It’s called single combat.  It is a duel between two single warriors which takes place in the context of a battle between two armies.

Often it is champion warfare, with the two combatants considered the champions of their respective sides.

Typically it takes place in the no-man’s-land between the opposing armies, with other warriors watching and themselves refraining from fighting until one of the two single combatants has won.

A biblical example of single combat would be David versus Goliath.
A literary example would be Achilles versus Hector in the Illiad.
My favorite single combat would have to be Captain Kirk versus the Gorn in the original Star Trek episode, Arena.

The greatest, most significant, single combat in all history in all the universe was Jesus versus Satan in the Judean wilderness.

It’s most often referred to as the temptation of Jesus by the devil.  While that is certainly an accurate description, I think it waters-down the fact it was spiritual combat.

The devil tempted Jesus; that was his strategy, his weaponry.  But God the Holy Spirit drove Jesus out to the no-man’s-land of the desert in order to take the fight to Satan.

Immediately after this encounter, in which Jesus is victorious, He will begin to announce that “the kingdom of Heaven is at hand.”  He will go about destroying the works of the devil: casting out demons, healing all manner of disease and illness that is attributed to Satan, and setting free those held captive by the devil.

Make no mistake – this is combat on a cosmic level for the souls of men.

I’ll organize my thoughts around two points: #1 Your King Took The Fight To The god Of This World, and #2 Your King Put To Flight The god Of This World.

#1    Your King Took The Fight
    To The god Of This World
    (v1-10)

In his Gospel, the apostle John three times records Jesus as calling Satan “the prince of this world” (John 12:31; 14:30; 16:11).  He is elsewhere called “the god of this world” (Second Corinthians 4:4), and “the prince of the power of the air” (Ephesians  2:2).

John goes on to say that “the Son of God came to destroy the works of the devil” (First John 3:8).  Jesus once referred to to His fight with Satan as “binding the strong man” (Mark 3:27).

There is a very clear, very obvious, warfare motif to the ministry of Jesus.  The whole idea of preaching the kingdom of Heaven reminds us that the kingdoms of this world are under the influence of the devil, and that men are held captive by him.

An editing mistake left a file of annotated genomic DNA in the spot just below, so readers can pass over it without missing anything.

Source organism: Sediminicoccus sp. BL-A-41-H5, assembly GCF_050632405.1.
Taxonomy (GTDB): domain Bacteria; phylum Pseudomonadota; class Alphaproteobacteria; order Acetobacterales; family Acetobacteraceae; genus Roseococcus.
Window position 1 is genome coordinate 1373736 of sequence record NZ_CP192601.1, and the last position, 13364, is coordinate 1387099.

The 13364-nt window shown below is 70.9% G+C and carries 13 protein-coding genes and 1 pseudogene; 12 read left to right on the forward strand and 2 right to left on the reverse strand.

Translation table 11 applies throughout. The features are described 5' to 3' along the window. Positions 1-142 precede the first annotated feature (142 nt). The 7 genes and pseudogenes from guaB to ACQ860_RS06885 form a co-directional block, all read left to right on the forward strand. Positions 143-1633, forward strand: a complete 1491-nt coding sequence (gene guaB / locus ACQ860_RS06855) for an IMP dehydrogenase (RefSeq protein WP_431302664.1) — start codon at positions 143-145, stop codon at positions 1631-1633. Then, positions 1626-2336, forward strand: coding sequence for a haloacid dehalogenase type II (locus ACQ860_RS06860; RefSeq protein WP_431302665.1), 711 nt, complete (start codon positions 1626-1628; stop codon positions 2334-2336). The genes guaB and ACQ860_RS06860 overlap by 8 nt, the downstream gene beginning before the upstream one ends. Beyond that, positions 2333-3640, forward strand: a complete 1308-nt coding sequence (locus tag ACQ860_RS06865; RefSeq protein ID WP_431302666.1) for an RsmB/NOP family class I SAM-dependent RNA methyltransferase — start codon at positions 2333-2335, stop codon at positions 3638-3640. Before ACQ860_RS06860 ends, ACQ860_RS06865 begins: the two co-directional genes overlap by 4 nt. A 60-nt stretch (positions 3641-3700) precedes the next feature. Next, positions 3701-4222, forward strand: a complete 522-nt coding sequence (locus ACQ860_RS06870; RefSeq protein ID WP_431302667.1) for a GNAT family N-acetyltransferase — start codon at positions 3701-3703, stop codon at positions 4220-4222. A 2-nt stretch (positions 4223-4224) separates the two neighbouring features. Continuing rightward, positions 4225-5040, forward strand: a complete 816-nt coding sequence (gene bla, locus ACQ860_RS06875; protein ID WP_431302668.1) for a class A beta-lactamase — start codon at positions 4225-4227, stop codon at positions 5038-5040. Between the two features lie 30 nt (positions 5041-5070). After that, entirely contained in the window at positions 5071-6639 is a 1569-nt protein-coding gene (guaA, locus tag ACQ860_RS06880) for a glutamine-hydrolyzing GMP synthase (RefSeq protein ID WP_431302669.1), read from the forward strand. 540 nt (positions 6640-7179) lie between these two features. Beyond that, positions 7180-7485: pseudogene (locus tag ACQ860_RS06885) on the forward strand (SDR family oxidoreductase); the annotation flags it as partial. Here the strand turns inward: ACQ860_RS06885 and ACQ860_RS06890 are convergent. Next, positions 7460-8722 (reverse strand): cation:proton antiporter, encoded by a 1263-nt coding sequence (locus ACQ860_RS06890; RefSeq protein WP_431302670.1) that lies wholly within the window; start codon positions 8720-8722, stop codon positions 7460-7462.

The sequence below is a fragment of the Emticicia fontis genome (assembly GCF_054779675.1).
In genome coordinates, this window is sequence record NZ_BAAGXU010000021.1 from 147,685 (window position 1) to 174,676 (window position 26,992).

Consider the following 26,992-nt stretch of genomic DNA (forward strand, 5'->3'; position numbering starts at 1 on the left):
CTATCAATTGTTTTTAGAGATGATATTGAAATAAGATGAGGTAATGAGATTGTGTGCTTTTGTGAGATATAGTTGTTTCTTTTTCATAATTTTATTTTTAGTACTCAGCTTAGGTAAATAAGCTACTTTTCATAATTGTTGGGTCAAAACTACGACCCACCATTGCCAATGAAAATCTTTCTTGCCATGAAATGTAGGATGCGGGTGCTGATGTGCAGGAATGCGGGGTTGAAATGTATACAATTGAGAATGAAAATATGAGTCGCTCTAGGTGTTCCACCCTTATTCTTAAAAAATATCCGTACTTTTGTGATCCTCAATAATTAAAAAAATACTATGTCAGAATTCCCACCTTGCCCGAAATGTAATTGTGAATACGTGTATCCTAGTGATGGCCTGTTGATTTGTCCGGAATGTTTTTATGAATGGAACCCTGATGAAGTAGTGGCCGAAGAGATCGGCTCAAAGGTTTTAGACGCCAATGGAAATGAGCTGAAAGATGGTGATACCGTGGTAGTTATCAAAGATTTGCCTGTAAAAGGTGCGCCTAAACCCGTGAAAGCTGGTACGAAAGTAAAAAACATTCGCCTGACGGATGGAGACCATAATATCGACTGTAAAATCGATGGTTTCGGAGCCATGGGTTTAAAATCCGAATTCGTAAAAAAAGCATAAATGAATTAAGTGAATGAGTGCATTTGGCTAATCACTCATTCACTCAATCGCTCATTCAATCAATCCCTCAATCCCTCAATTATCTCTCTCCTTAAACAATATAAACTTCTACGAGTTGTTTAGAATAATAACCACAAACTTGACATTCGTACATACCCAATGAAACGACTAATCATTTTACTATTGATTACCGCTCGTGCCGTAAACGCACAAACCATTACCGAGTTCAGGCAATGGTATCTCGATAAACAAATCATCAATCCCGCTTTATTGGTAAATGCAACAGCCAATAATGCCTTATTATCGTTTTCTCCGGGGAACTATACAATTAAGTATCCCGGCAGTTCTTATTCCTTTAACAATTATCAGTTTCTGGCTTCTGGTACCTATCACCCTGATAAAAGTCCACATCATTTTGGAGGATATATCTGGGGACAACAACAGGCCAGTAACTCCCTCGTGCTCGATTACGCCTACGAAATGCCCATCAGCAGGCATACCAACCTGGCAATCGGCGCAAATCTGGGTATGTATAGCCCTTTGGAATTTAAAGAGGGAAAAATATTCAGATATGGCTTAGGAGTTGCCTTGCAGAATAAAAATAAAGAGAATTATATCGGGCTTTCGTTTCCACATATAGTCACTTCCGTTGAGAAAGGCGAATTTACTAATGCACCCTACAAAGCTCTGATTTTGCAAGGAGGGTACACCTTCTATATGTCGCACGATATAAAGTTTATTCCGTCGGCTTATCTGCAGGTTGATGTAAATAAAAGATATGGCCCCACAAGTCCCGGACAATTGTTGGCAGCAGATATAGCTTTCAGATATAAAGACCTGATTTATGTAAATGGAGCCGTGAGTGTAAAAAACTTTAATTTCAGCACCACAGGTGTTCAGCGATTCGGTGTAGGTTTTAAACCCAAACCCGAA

In the Book of the Revelation of Jesus Christ the devil is described as making war with God’s saints (13:7).  There is even warfare in Heaven (12:7) as Michael the archangel fights against the devil and his demons and throws Satan out of Heaven once and for all.

The apostle Paul described our salvation by saying that Jesus “rescued us from the domain [kingdom] of darkness, and transferred us to the kingdom of His beloved Son” (Colossians 1:13).

When Jesus announced “the kingdom of Heaven is at hand,” it was an assault against the rule of the devil on the earth.

Make no mistake.  What we call the temptation of Jesus was an impressive single combat between the champions of these two kingdoms – the kingdom of Heaven and the kingdom of darkness.

Mat 4:1    Then Jesus was led up by the Spirit into the wilderness to be tempted by the devil.

Chapter three ended with God the Father attesting from Heaven that Jesus was the Christ, the long awaited Messiah and King.  The Holy Spirit alighted upon Jesus in the form of a dove to anoint Him for His ministry.

His first order of business: single combat with the devil in a non-man’s-land.  One on one.  Mano-y-diabalos.

Mat 4:2    And when He had fasted forty days and forty nights, afterward He was hungry.

You gotta love the Rocky franchise of movies for the training sequences.  Whether he was hitting slabs of beef in a deep freezer or lifting logs out in the Siberian wilderness, Rocky was gonna be at his physical best.

Jesus was going to be at His physical… Worst!  I’m sure you’ve heard it said that forty days is about the limit the human body can go in fasting; and that once you feel hunger again, you’d better eat or you will die.  (My limit is about forty minutes!).

Jesus was at the end of what He could endure physically.  We might see it as a weakness, giving the devil an advantage.  In fact, it was part of Jesus’ arsenal, a weapon Satan was not ready for – prayer and fasting, and voluntary physical weakness that would reveal God’s spiritual strength.

Two things stand out about Jesus’ fasting: